Once the closing has been successfully completed, an investor formally becomes a part of the target company. All these aspects are stipulated in the SPA or the SSA usually after the clause on conditions precedent. This clause provides the time and date of closing and also lists out the actions that will be undertaken on the closing date. Since there are numerous actions to be completed, usually, it is provided that upon one last action being completed, all closing items will be deemed to have been completed. This clause also provides the manner in which consideration will flow from the buyer to the seller unless a separate clause on consideration is provided for. There are several ways in which a transfer of shares may take place. For example, it may be in dematerialised form or through the endorsement of share certificates. Consideration may be paid through cash, cheque, or wire transfer. All these aspects are provided for in the clause providing for transfer or issue of shares. Where the investor is a foreign entity, Form FC-GPR in the case of an issue of shares or Form FC-TRS in case of a transfer of shares, need to be filed with the Reserve Bank of India. After all these actions are completed, share certificates are finally issued to the buyer and then the closing is deemed to have been undertaken.

This clause has a large bearing on the completeness of a transaction from a procedural point of view. All items should be carefully listed and completed in accordance with company law and the applicable secretarial standards.

Representations and warranties backed by indemnity

You will remember from studying the law of contracts and sale of goods that representations and warranties are usually made by a seller to a buyer regarding the product that is up for sale. To understand this clause in the SSA or the SPA, you can consider the target company as a ‘product’ that is being sold by its current shareholders. Extensive representations and warranties are made to ensure there will not be any liabilities or adverse consequences for the investor.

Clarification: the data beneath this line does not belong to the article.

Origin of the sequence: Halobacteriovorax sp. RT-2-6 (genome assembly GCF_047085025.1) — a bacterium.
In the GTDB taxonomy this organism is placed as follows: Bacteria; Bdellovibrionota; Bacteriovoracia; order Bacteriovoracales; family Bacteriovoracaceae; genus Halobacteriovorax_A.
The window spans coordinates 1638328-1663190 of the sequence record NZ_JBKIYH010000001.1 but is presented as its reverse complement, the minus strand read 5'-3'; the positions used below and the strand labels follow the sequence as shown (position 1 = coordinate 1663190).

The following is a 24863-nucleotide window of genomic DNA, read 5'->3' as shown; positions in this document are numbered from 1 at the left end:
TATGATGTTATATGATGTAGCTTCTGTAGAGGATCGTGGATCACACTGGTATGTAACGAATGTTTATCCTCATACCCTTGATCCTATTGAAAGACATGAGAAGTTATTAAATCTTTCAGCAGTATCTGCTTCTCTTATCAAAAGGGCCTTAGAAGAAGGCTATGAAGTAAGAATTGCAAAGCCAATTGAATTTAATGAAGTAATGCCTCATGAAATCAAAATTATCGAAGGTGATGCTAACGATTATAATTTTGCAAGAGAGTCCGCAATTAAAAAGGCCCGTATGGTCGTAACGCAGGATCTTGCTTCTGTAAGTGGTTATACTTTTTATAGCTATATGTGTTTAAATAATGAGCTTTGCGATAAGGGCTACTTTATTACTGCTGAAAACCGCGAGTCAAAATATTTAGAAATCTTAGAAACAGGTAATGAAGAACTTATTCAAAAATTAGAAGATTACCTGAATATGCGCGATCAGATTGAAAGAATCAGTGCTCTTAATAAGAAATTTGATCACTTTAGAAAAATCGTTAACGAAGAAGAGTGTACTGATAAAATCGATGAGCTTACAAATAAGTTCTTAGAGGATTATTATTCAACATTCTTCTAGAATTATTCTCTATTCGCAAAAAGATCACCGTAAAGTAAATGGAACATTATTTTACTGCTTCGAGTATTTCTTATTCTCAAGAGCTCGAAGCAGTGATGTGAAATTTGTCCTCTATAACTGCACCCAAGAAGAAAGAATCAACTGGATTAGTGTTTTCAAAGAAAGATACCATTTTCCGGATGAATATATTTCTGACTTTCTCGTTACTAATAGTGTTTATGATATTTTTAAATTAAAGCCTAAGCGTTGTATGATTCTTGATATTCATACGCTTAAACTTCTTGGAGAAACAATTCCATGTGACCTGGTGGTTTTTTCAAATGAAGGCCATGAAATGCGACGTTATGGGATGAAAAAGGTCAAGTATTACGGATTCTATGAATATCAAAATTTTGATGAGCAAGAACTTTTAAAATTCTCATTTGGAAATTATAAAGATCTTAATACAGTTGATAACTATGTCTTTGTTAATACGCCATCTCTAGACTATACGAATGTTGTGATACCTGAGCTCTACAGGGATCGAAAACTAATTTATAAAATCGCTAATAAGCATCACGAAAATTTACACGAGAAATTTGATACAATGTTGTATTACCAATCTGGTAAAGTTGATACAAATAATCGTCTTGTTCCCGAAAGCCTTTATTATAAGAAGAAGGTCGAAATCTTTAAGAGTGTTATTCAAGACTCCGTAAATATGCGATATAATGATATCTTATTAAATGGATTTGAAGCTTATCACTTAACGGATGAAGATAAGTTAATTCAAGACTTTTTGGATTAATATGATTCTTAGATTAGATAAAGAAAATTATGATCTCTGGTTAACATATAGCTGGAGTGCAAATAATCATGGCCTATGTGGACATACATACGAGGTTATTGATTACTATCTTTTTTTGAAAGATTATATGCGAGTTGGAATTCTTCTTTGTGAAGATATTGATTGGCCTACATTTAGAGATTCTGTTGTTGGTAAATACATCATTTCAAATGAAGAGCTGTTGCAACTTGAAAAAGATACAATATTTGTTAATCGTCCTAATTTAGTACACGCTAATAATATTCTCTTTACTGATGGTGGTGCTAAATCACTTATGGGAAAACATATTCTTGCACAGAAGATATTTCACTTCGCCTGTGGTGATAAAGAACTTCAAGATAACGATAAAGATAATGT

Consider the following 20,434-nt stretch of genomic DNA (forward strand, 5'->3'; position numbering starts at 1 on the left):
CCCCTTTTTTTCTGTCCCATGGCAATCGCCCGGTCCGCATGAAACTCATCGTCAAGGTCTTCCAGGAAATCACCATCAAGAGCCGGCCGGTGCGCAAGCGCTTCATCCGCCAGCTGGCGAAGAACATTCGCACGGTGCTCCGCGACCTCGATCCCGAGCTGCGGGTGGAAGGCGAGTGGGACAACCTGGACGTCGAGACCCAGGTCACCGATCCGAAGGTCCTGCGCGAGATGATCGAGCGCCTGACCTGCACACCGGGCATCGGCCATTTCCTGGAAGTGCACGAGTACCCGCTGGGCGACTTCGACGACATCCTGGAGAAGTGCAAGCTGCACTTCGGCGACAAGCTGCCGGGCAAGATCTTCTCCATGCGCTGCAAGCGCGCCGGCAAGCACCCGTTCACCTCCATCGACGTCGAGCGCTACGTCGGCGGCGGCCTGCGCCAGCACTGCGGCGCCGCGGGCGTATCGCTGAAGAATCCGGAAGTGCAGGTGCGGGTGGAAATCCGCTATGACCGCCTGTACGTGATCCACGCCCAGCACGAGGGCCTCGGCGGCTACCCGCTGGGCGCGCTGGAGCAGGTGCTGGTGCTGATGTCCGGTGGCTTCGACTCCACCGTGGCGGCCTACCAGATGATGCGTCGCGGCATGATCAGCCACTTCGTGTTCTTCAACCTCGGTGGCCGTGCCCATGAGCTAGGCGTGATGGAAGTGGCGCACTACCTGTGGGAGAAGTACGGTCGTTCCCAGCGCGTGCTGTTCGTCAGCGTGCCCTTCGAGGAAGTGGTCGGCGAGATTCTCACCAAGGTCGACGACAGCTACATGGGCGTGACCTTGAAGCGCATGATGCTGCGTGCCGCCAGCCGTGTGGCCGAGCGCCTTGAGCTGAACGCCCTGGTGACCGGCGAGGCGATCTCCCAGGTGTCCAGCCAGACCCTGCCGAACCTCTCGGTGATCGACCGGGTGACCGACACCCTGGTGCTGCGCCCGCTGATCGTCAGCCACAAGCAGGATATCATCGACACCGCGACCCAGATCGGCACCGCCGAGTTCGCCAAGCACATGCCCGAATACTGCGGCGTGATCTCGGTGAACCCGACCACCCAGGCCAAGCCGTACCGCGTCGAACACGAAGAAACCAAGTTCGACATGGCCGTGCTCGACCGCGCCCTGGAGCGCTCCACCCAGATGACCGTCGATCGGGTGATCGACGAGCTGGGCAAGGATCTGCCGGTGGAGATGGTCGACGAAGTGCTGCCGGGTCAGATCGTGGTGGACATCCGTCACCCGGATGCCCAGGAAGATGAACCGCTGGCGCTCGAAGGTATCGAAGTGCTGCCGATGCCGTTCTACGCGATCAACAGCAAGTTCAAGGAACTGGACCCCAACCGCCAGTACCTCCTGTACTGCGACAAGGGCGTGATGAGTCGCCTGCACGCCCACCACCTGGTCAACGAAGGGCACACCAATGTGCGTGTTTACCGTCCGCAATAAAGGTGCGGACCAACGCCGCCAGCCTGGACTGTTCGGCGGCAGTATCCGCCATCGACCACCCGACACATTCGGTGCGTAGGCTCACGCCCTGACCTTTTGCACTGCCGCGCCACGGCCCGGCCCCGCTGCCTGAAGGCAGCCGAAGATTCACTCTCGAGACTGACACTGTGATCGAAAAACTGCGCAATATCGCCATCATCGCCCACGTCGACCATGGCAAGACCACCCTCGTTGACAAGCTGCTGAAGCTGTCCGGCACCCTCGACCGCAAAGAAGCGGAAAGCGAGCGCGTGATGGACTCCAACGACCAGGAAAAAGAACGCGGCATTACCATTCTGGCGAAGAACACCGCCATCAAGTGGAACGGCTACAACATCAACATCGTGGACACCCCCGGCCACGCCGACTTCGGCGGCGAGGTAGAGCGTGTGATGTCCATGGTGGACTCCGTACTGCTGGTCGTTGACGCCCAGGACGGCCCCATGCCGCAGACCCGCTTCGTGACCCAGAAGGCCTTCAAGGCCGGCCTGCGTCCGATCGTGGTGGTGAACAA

They include representations and warranties about the authority and capacity of the parties in entering into the transaction; corporate matters, filings, resolutions and approvals; licenses and approvals for the transaction and business; business of the company; taxation, accounts and records; borrowings; intellectual property; related party transactions; assets; and litigation.

As lawyer advising the investor, you should ensure that your list of representations and warranties should be extensive and cover every aspect in relation to the target company. A lawyer advising the target company will attempt to narrow down the list. For example, if the target company has already provided the investor with some information during the due diligence, you may refrain from providing any representation or warranty on that very aspect as the investor is expected to know the correct state of affairs. Also, if the investor has clearly come to know of any shortfall in the company’s affairs, you may not want to provide a representation or warranty to that item.